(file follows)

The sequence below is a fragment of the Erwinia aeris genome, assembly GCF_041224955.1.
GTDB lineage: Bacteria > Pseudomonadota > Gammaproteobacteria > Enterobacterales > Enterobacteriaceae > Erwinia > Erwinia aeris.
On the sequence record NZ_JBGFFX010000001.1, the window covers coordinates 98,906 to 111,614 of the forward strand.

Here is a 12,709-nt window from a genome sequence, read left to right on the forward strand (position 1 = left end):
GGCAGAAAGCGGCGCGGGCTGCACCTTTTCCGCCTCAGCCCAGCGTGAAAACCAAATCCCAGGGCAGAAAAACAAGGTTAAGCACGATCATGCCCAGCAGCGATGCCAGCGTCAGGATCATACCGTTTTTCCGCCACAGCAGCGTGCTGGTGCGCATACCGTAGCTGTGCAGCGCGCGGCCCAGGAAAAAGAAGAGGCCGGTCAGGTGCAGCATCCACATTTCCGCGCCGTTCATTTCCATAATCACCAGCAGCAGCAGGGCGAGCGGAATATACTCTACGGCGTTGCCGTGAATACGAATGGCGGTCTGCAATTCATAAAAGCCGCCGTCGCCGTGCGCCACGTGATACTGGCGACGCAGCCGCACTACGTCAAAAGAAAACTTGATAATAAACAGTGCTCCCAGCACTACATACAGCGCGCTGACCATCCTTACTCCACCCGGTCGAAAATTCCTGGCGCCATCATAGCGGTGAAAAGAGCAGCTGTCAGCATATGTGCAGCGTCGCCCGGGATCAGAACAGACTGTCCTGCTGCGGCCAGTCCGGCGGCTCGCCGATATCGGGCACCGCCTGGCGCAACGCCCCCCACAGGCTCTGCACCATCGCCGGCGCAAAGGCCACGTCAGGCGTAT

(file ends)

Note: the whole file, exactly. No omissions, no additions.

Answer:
The sequence below is a fragment of the Erwinia aeris genome, assembly GCF_041224955.1.
GTDB lineage: Bacteria > Pseudomonadota > Gammaproteobacteria > Enterobacterales > Enterobacteriaceae > Erwinia > Erwinia aeris.
On the sequence record NZ_JBGFFX010000001.1, the window covers coordinates 98,906 to 111,614 of the forward strand.

Here is a 12,709-nt window from a genome sequence, read left to right on the forward strand (position 1 = left end):
GGCAGAAAGCGGCGCGGGCTGCACCTTTTCCGCCTCAGCCCAGCGTGAAAACCAAATCCCAGGGCAGAAAAACAAGGTTAAGCACGATCATGCCCAGCAGCGATGCCAGCGTCAGGATCATACCGTTTTTCCGCCACAGCAGCGTGCTGGTGCGCATACCGTAGCTGTGCAGCGCGCGGCCCAGGAAAAAGAAGAGGCCGGTCAGGTGCAGCATCCACATTTCCGCGCCGTTCATTTCCATAATCACCAGCAGCAGCAGGGCGAGCGGAATATACTCTACGGCGTTGCCGTGAATACGAATGGCGGTCTGCAATTCATAAAAGCCGCCGTCGCCGTGCGCCACGTGATACTGGCGACGCAGCCGCACTACGTCAAAAGAAAACTTGATAATAAACAGTGCTCCCAGCACTACATACAGCGCGCTGACCATCCTTACTCCACCCGGTCGAAAATTCCTGGCGCCATCATAGCGGTGAAAAGAGCAGCTGTCAGCATATGTGCAGCGTCGCCCGGGATCAGAACAGACTGTCCTGCTGCGGCCAGTCCGGCGGCTCGCCGATATCGGGCACCGCCTGGCGCAACGCCCCCCACAGGCTCTGCACCATCGCCGGCGCAAAGGCCACGTCAGGCGTAT